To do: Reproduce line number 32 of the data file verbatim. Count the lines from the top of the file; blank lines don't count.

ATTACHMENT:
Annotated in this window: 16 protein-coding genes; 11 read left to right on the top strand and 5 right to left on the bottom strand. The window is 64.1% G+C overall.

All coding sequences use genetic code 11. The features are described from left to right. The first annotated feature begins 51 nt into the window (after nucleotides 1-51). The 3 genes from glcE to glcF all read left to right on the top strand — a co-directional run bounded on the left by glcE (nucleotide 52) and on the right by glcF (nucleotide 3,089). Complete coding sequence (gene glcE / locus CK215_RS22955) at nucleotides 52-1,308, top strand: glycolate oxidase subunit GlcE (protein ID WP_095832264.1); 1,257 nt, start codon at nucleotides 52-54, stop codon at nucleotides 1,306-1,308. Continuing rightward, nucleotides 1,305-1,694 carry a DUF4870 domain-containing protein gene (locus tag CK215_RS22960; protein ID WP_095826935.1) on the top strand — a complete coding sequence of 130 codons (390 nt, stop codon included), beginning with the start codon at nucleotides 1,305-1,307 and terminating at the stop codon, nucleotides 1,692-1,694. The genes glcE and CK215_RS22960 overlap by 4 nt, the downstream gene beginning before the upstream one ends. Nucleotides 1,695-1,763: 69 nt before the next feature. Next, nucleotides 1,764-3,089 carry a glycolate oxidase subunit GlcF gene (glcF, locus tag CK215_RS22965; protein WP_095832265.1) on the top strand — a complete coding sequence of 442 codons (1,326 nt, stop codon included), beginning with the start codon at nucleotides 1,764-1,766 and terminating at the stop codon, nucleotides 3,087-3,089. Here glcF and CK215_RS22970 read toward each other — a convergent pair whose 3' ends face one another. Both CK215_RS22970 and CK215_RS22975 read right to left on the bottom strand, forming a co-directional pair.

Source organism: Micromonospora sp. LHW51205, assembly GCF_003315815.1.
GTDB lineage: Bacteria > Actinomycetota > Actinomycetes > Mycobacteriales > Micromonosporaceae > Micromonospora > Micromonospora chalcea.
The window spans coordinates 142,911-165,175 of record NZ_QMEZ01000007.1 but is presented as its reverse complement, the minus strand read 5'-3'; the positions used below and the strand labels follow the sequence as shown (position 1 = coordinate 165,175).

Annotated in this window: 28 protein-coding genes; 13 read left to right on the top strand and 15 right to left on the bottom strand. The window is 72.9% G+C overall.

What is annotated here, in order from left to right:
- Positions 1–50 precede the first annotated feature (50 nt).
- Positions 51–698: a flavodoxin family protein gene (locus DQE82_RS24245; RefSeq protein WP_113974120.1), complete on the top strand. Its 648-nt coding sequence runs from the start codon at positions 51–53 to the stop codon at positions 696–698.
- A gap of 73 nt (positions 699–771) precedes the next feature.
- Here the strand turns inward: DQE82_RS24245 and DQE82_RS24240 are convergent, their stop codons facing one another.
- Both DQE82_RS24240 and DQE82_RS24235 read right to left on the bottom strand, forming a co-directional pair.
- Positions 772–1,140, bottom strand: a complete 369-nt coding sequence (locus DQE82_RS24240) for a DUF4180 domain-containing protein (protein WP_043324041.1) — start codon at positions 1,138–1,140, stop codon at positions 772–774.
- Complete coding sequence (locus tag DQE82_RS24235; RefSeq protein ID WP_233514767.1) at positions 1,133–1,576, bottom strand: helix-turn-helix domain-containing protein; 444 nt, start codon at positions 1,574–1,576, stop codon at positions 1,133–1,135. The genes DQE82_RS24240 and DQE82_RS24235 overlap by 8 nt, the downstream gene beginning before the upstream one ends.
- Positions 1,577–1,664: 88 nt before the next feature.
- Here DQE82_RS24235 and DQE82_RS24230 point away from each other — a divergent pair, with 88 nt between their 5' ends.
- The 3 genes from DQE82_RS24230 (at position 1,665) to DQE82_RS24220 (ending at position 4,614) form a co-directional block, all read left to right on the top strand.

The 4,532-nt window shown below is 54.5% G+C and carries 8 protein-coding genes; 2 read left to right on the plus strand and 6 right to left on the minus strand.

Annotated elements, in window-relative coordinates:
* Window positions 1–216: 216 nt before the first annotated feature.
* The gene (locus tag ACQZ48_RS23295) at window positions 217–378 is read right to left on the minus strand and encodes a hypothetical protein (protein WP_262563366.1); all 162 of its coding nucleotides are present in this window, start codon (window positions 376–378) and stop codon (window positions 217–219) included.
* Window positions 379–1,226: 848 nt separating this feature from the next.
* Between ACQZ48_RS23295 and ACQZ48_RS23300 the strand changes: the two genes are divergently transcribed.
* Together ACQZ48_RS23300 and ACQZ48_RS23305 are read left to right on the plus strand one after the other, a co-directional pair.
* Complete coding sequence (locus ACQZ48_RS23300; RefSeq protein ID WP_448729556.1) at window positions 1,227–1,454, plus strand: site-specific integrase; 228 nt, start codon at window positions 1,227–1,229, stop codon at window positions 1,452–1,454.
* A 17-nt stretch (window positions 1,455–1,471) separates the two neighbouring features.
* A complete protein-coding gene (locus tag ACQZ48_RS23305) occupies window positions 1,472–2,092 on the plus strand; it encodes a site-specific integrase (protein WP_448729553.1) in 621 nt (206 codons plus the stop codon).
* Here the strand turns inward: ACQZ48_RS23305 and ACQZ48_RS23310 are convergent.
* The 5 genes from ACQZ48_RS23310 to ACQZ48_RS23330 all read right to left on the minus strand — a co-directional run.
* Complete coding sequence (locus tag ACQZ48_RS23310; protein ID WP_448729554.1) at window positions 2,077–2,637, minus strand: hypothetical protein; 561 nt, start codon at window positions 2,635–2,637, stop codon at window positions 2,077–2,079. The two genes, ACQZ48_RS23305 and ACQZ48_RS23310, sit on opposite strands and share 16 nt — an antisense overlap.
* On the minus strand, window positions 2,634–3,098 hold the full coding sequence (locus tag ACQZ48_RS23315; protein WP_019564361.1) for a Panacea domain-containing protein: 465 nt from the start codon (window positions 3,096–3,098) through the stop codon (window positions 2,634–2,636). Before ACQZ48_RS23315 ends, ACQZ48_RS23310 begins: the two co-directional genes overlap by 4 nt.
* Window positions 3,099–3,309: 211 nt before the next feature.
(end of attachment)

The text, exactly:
* Window positions 3,099–3,309: 211 nt before the next feature.